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Europe’s General Data Protection Regulation Makes Privacy Global

If you’re like many Internet users, in the last few weeks you’ve been inundated with vague, weirdly upbeat notices from companies announcing changes to their terms and privacy policies. Whether they say so or not, most of these updates are to comply with the European Union’s General Data Protection Regulation, or GDPR. The GDPR is a complex policy and regulatory regime that aims to give European citizens “digital rights” over their personal data: who holds it, what they hold, and how it is used.

The GDPR goes into effect on 25 May 2018, and—unlike previous data protection efforts in the EU—it applies uniformly across all EU nations and to any organization anywhere in the world holding or processing the data of EU citizens. That’s a vast swath of the Internet, and, indeed, the entire world economy. Given that the EU typically leads the way on digital consumer privacy, the GDPR will directly or indirectly raise the bar for how companies handle users’ personal data in much of the world.

So how does the GDPR work, and how will it impact you?

Who’s Covered?

In broad terms, the GDPR applies to any EU citizen—data subjects, in the parlance of the regulations—and two broad, overlapping classes of organizations: data controllers and data processors. Data controllers collect and use information, while data processors store, manage, or act upon that information on behalf of data controllers.

Data controllers are everywhere and include any person or organization that collects personal information about EU citizens. Common examples include Internet titans (think Apple, Google, Facebook, Amazon, and Microsoft) and those shadowy “data brokers” that assemble information from public sources and track Internet use. But it also includes governments, public sector agencies, banks, health care providers, and virtually all employers.

Moreover, it covers retailers, restaurants, hotels, venues, and any business with customer records, as well as schools, museums, non-profits, charities, volunteer organizations—even sports leagues. TidBITS has European subscribers and contributors, so TidBITS is a data controller under the GDPR. Maybe you run a mailing list or a site for a hobby: if anyone from the EU is on your list or uses your site, guess what? You are a data controller. Data controllers bear the main responsibility for complying with the GDPR.

Data processors are typically one step removed from individuals: they handle personal information they didn’t collect themselves. Many service providers are data processors—Salesforce, Google Cloud, Microsoft Azure, and Amazon AWS all qualify. If you have a mailing list that you send to the postal service to have addresses standardized and verified, the postal service is a data processor. But the lines get blurred fast: let’s say you have a business that uses a payroll service. Your business would be a data controller, and the payroll service would be a data processor. However, if that payroll service uses data to, say, offer a service comparing salaries to industry averages, they are also a data controller.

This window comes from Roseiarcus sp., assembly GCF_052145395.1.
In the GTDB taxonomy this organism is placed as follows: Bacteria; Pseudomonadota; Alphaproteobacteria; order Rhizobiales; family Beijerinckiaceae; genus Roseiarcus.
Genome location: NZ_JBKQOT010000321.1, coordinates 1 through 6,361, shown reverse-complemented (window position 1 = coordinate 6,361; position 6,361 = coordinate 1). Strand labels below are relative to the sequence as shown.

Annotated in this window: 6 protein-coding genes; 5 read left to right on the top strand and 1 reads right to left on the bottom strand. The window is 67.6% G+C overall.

What’s Covered?

Under the GDPR, personal information includes most data related to an identifiable person, regardless of whether that connection is made directly (say by name, government-issued identification, or banking information) or indirectly using factors like physical appearance, location, physiology, online identifiers, or economic, cultural, or social identities.

Email addresses, location data, smartphone device identifiers, and IP addresses—even dynamically assigned IP addresses—are all considered personal data. Technically, that means virtually every Internet site and Internet-connected app is subject to the GDPR once accessed by EU residents, since nearly all log users’ IP addresses by default.

Moreover, data regarding ethnicity, race, genetics, biometric data, health information, sex life, religious/philosophical beliefs, or trade union membership is deemed “sensitive” personal data subject to additional protections. And the GDPR doesn’t just apply to data collected on or after 25 May 2018: all previously collected data is covered as well.

These definitions have significant implications for Internet companies— particularly data brokers and advertisers—since nearly all log IP numbers, many collect email addresses, and most of them use cookies and other trackers that constitute online identifiers. That’s one reason you’re seeing so many notices from Internet companies about updated privacy policies and terms of service.

What’s Allowed?

Under the GDPR, there are only six lawful reasons for processing personal data:

  1. Legal contracts
  2. Legal requirements
  3. Vital interests (protecting life)
  4. Public tasks (public interest or official functions)
  5. So-called “legitimate interests”
  6. Consent

Legitimate interests are a somewhat subjective but seemingly narrow category where processing personal data is the only means to meet an end. Common cases would be businesses working with customers to fulfill orders or provide services. If I want a company to deliver a pizza, they have a legitimate need to know where to take it.

For advertisers, the GDPR leaves consent as the primary legal avenue for processing personal data—and the GDPR substantially raises the bar. Consent must be “freely given, specific, informed, and unambiguous,” and be given via a “clear affirmative action.” Silence, inaction, and scrolling through screens of legalese do not qualify as consent. All those “soft opt-in” pre-checked boxes won’t cut it anymore, and companies must present terms in an “intelligible and easily accessible form, using clear and plain language.”

Data controllers must also specify how personal information is used as part of the consent process, whether it be serving up ads, profiling by matching up with third-party databases, sharing it with partners, or other functions. However, companies won’t necessarily name with whom they’re sharing personal data unless a user makes a specific request.

These new rules are another reason you’re seeing so many privacy and policy updates: companies that have not previously satisfied these requirements must obtain their users’ specific, informed, and unambiguous consent before the GDPR goes into effect. Expect many firms to do a hard sell extolling the benefits of consenting, or—as in the case of Facebook—presenting affirmative consent as the fastest way to get annoying screens out of your way. If users don’t consent, the only option may be to stop using a particular app or service—but the GDPR requires that it must be as easy to withdraw consent as to give it.